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Eliminating Florida's FCAT?

By: Troy Kinsey Email
By: Troy Kinsey Email

Tallahassee, FL - It was only last year state lawmakers decided to phase out the high-stakes FCAT exam in Florida’s high schools.

It's slowly being replaced with so-called “end of course” exams.

However, Democrats said the process isn't moving nearly fast enough.

For high school English teacher Stacy Fabrega, opening young eyes to the world of literature isn't just a job, it's a passion.

But for too long, she complains she's had to teach her kids some numbing non-fiction, that if they don't pass the FCAT, they won't be allowed to graduate.

Finally all that's beginning to change, with the phasing in of end of course exams.

“I think they're a better idea,” Fabrega said. “It lets us see what we're mastering along the way, rather than, all of a sudden, at the end, here we are -- it's an all-or-nothing, 'you have to pass it or you're doomed.' You know, for a lot of kids, that's very frightening; for teachers, it's very frightening.”

Democrats said that stigma's due in no small part to the FCAT's divisive political roots.

They're not happy with multiple end-of-course exams, either, which is why they've filed bills to replace all of it with a basic high school competency test.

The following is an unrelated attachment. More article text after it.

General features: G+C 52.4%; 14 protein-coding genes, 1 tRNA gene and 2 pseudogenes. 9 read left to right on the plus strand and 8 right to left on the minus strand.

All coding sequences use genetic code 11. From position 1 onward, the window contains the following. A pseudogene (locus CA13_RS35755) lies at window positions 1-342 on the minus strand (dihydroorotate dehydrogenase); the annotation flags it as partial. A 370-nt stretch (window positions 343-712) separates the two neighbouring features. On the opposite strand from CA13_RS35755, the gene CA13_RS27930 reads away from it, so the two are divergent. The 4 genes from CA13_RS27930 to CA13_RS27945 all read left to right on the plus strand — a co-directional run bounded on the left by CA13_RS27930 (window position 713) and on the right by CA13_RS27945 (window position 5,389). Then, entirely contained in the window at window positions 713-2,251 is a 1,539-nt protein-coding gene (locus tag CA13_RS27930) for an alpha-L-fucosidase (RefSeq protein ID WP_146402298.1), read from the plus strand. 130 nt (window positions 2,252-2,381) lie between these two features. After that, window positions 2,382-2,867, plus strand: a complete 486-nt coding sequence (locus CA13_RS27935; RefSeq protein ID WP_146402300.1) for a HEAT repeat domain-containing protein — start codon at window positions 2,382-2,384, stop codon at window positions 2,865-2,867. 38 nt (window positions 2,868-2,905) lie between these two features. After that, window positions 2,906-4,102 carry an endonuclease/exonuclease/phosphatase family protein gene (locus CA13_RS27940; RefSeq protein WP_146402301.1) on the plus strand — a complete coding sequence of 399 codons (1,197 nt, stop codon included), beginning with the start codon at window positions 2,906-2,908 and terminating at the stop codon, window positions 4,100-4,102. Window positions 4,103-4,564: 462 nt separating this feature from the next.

Supporters argue requiring students to pass a single exam would be a big improvement over the system we have now.

But, apparently, they haven't talked to many teachers. They'll tell you it would be a big step down the stairway of reform.

Principal Rocky Hanna is in full agreement with more than a few members of his faculty.

There's no reason to bring back the competency test, which in many ways, is every bit as high-stakes as the FCAT.

“Instead of listening to someone at a cocktail party saying, 'Oh, doesn't that sound like a great idea! Yeah, let's bring it forward as a bill this year. We'll call it SB-1006! That's wonderful, yeah, I can't wait to get it started!' Let's have some talk,” Hanna said.

Believe it or not, Stacy said the end-of-course approach may actually be working.

Of course, lawmakers won't know that until the results come in sometime this spring.


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